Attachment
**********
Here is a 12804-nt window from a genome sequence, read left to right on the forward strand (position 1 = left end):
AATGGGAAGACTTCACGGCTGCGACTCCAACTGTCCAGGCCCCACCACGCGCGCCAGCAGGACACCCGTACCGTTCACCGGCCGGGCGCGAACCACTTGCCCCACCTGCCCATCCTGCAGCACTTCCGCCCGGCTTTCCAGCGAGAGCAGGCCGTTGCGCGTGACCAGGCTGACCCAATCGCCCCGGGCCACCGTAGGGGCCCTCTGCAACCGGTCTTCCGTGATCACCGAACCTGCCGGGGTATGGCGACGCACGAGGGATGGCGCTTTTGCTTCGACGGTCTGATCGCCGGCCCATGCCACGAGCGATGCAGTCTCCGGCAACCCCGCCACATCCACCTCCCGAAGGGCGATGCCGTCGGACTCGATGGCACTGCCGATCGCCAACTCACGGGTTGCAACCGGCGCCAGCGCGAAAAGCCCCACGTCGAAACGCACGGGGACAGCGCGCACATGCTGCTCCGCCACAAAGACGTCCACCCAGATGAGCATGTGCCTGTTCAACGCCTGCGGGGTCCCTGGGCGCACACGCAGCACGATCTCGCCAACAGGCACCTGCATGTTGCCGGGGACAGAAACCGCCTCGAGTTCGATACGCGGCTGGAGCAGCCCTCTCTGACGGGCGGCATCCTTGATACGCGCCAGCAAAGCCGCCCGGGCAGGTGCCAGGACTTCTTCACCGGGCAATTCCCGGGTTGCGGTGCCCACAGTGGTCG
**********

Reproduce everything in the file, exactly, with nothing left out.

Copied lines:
Here is a 12804-nt window from a genome sequence, read left to right on the forward strand (position 1 = left end):
AATGGGAAGACTTCACGGCTGCGACTCCAACTGTCCAGGCCCCACCACGCGCGCCAGCAGGACACCCGTACCGTTCACCGGCCGGGCGCGAACCACTTGCCCCACCTGCCCATCCTGCAGCACTTCCGCCCGGCTTTCCAGCGAGAGCAGGCCGTTGCGCGTGACCAGGCTGACCCAATCGCCCCGGGCCACCGTAGGGGCCCTCTGCAACCGGTCTTCCGTGATCACCGAACCTGCCGGGGTATGGCGACGCACGAGGGATGGCGCTTTTGCTTCGACGGTCTGATCGCCGGCCCATGCCACGAGCGATGCAGTCTCCGGCAACCCCGCCACATCCACCTCCCGAAGGGCGATGCCGTCGGACTCGATGGCACTGCCGATCGCCAACTCACGGGTTGCAACCGGCGCCAGCGCGAAAAGCCCCACGTCGAAACGCACGGGGACAGCGCGCACATGCTGCTCCGCCACAAAGACGTCCACCCAGATGAGCATGTGCCTGTTCAACGCCTGCGGGGTCCCTGGGCGCACACGCAGCACGATCTCGCCAACAGGCACCTGCATGTTGCCGGGGACAGAAACCGCCTCGAGTTCGATACGCGGCTGGAGCAGCCCTCTCTGACGGGCGGCATCCTTGATACGCGCCAGCAAAGCCGCCCGGGCAGGTGCCAGGACTTCTTCACCGGGCAATTCCCGGGTTGCGGTGCCCACAGTGGTCG